As research exploring the racial-ethnic socialization practices of African American families continues to expand, scholars have argued for a more multidimensional approach in the measurement of racial-ethnic socialization that focuses on the influence that youths’ gender may have on the messages families provide. Although studies have used current racial-ethnic socialization measures to examine gender differences in the messages youth receive, these studies are limited in investigating intersectional messages that African American girls and women receive regarding racial and gender identities. The present preliminary study sought to address this inadequacy by developing the Gendered Racial-Ethnic Socialization Scale for Black Women (GRESS-BW), a scale that accounts for the unique messages African American young women receive regarding their intersectional identities. Utilizing a sample of 174 African American college women, Exploratory Factor Analysis indicated that the GRESS-BW consisted of 63 items with a 9-factor solution. There was strong internal consistency for the GRESS-BW factors and the total scale. GRESS-BW construct validity assessment revealed that several of the factors were significantly positively related to a racial-ethnic socialization scale. However, only two components were significantly related to a gender-role socialization measure. Clinical and research implications are discussed.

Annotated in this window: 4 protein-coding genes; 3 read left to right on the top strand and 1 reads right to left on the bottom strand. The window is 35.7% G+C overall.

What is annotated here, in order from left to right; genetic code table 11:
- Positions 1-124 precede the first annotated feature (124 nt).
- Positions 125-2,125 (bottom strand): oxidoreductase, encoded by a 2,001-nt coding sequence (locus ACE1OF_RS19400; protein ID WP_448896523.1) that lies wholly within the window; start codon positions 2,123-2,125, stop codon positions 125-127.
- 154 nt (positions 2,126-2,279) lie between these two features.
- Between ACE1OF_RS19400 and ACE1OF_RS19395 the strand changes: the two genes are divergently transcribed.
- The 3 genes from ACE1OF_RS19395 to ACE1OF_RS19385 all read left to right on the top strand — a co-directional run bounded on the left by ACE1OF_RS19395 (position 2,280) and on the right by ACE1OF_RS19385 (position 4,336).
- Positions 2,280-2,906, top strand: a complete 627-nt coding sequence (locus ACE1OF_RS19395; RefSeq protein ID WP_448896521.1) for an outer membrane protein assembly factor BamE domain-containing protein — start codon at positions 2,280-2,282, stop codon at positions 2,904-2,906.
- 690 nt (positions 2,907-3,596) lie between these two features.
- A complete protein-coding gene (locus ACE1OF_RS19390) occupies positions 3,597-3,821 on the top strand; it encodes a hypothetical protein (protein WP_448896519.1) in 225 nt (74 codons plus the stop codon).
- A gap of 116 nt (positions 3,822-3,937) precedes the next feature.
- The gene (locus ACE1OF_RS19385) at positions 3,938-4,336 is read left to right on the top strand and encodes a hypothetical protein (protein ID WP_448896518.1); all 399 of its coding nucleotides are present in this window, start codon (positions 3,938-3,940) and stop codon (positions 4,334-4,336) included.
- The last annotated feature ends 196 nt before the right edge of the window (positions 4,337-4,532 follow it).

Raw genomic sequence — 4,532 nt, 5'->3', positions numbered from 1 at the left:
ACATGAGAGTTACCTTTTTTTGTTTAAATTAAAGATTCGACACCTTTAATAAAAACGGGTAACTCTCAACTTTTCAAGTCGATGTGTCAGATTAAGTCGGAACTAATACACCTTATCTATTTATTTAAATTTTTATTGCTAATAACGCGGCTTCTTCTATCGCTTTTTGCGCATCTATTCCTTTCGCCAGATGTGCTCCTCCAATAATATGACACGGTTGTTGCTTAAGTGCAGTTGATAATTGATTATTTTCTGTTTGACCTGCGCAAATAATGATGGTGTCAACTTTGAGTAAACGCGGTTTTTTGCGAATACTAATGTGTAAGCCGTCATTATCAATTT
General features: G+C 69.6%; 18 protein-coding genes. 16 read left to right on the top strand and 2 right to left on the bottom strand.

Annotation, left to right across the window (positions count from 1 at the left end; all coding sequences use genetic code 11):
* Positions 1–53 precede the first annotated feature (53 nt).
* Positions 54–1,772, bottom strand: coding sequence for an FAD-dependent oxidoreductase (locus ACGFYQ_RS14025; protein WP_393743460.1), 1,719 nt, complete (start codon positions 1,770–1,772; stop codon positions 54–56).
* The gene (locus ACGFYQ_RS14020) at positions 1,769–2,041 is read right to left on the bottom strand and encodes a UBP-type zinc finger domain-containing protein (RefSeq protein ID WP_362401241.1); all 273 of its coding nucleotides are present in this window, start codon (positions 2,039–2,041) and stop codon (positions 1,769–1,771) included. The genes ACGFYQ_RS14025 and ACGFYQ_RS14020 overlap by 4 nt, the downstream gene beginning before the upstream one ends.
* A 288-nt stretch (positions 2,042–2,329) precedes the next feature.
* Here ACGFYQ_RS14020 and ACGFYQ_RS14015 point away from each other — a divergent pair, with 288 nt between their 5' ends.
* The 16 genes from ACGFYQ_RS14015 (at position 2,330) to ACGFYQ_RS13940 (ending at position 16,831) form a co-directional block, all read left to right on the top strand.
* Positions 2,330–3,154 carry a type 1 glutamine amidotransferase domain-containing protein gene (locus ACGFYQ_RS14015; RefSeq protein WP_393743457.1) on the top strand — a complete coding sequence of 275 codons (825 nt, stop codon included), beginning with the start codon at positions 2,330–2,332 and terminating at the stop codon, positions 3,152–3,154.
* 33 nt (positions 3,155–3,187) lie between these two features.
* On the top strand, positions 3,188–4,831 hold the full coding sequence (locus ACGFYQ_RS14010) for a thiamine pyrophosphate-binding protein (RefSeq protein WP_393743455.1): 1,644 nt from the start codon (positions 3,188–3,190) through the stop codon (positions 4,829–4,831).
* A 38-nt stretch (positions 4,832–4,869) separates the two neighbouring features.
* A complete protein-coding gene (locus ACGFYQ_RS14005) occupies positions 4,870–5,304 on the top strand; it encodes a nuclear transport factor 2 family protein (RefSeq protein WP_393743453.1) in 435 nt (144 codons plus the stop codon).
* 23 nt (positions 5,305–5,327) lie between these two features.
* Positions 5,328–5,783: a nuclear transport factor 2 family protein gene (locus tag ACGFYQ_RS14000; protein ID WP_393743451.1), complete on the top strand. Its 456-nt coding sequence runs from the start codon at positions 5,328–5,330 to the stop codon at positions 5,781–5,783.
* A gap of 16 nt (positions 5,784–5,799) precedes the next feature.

Sex Roles – Springer Journals
Published: Nov 28, 2016
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